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Neurophysiological Changes Induced by Chronic Toxoplasma gondii Infection

Heredity, Disease & Development, Faculty of Biological Sciences, University of Leeds, Leeds LS2 9JT, UK
Author to whom correspondence should be addressed.
Pathogens 2017, 6(2), 19;
Submission received: 10 April 2017 / Revised: 8 May 2017 / Accepted: 12 May 2017 / Published: 17 May 2017
(This article belongs to the Special Issue Toxoplasma gondii Infection)


Although the parasite Toxoplasma gondii is one of the most pervasive neurotropic pathogens in the world, the host-parasite interactions during CNS infection and the consequences of neurological infection are just beginning to be unraveled. The chronic stages of infection have been considered dormant, although several studies have found correlations of infection with an array of host behavioral changes. These may facilitate parasite transmission and impact neurological diseases. During infection, in addition to the presence of the parasites within neurons, host-mediated neuroimmune and hormonal responses to infection are also present. T. gondii induces numerous changes to host neurons during infection and globally alters host neurological signaling pathways, as discussed in this review. Understanding the neurophysiological changes in the host brain is imperative to understanding the parasitic mechanisms and to delineate the effects of this single-celled parasite on health and its contribution to neurological disease.

1. Introduction

The concept of the ”extended phenotype” describes how the expression of an organism’s genes affect not only that organism, but may have a wide reaching impact [1]. In the case of Toxoplasma gondii, mechanisms induced by parasitic genes can lead to neurophysiological changes that alter host behavioral changes and can facilitate the life cycle of the parasite.
The loss of fear phenotype is well characterised: chronically infected rodents no longer respond to cat odour with fear and indeed the physical response is reversed to attraction [2]. It is surmised that in the wild this results in increased rodent predation and facilitate the spread of the parasite to Felidae, the definitive host of T. gondii wherein all sexual lifecycle stages take place [3]. However, the molecular mechanisms underlying the loss of fear phenotype are poorly delineated. Humans are considered “accidental hosts” as they do not perpetuate the parasite life cycle. However, there is no evidence that T. gondii differentiates between intermediate hosts and it is likely to exert similar neurophysiological effects on all intermediate hosts, including humans. Given the ubiquity of T. gondii in the human population, it is essential to understand these neurophysiological changes and the parasite induced cellular mechanisms that cause them as they have many potential far-reaching clinical consequences.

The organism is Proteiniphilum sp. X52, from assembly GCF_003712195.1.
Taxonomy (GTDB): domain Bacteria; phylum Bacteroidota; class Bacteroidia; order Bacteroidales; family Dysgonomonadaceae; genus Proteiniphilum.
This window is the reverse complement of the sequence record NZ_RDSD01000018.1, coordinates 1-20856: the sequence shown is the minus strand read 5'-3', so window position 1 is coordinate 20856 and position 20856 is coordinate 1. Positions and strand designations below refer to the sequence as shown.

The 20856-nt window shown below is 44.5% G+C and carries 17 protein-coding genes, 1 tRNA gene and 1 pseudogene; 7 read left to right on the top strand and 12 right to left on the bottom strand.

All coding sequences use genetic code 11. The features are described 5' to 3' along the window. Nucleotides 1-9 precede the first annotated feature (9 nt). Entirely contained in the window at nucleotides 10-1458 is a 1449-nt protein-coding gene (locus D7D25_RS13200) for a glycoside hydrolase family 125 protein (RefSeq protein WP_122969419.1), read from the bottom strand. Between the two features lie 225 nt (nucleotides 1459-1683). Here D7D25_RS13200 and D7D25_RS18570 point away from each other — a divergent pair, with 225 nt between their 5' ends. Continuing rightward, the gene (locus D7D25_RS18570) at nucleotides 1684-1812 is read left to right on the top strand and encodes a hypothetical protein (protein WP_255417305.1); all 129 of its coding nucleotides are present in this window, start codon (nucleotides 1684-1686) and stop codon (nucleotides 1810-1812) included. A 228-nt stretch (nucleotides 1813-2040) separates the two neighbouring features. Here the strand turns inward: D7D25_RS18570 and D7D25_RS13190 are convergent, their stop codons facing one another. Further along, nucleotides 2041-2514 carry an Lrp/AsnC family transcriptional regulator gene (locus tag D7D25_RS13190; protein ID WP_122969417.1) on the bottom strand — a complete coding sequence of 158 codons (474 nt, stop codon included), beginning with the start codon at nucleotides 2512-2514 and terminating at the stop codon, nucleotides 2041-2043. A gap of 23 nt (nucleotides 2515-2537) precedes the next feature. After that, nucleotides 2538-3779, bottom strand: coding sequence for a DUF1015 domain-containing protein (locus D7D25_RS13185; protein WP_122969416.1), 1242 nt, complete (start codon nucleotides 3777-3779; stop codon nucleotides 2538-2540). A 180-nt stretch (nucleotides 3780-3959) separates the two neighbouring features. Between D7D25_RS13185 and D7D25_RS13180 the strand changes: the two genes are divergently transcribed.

T. gondii is one of the world’s most pervasive parasites, infecting a wide variety of mammals that act as intermediate hosts. Infection can occur through congenital passage, consumption of oocysts that are present in the environment, or tissue cysts present in infected meat. Although precautions can be made to prevent infection (see the Centers for Disease Control, there is a risk of accidental infection, especially for children. Initial acute infection is transient, characterized by the presence of tachyzoites [4]. Toxoplasmosis, only observed in the immunocompromised or those infected while in utero, is caused by unchecked, rapidly dividing tachyzoites. Recently published data has demonstrated tachyzoites are able to cross the blood-brain barrier via infection and lysis of barrier endothelial cells [5]. After approximately three weeks, the host’s immune system controls tachyzoite growth, by which time some parasites have differentiated into bradyzoite developmental stages. The bradyzoites become encysted, forming the chronic stage of infection that can persist for the lifetime of the host. Historically considered a latent stage and only associated with pathogenesis in the immunocompromised host, recent data has demonstrated that bradyzoites continue to replicate [6,7]. However, as the host-parasite interactions are delineated, the chronic stages have become more clinically significant [8].

2. Host Behavioral Consequences

T. gondii infection is associated with altered neurological functioning. Indicators of motor function such as response times, memory, and co-ordination are reduced during chronic human and rodent infection [9,10,11]. Chronic T. gondii infection in the human population has been correlated with a diverse range of human diseases, including Alzheimer’s and Huntington’s [12,13]. The association between T. gondii infection and mental health disorders such as depression, psychosis, self-directed violence, and schizophrenia have been widely studied [14,15,16,17,18]. Schizophrenia is the most extensively investigated of these. Indeed, two meta-analyses of the association collectively spanning 70 studies over 55 years concluded that there is a positive correlation between T. gondii seropositivity and schizophrenia [19,20]. Despite this evidence, countries with a high incidence of T. gondii seroprevalence do not have corresponding increased schizophrenia incidence [21].
Given the diverse range of disorders associated with infection, it is clear that the neurophysiological changes induced are exceptionally complex. Unravelling the many mechanisms involved in the host-parasite interaction is essential to further understand mammalian neurobiology and why T. gondii is correlated with several human diseases.

3. Neuro-Immune Response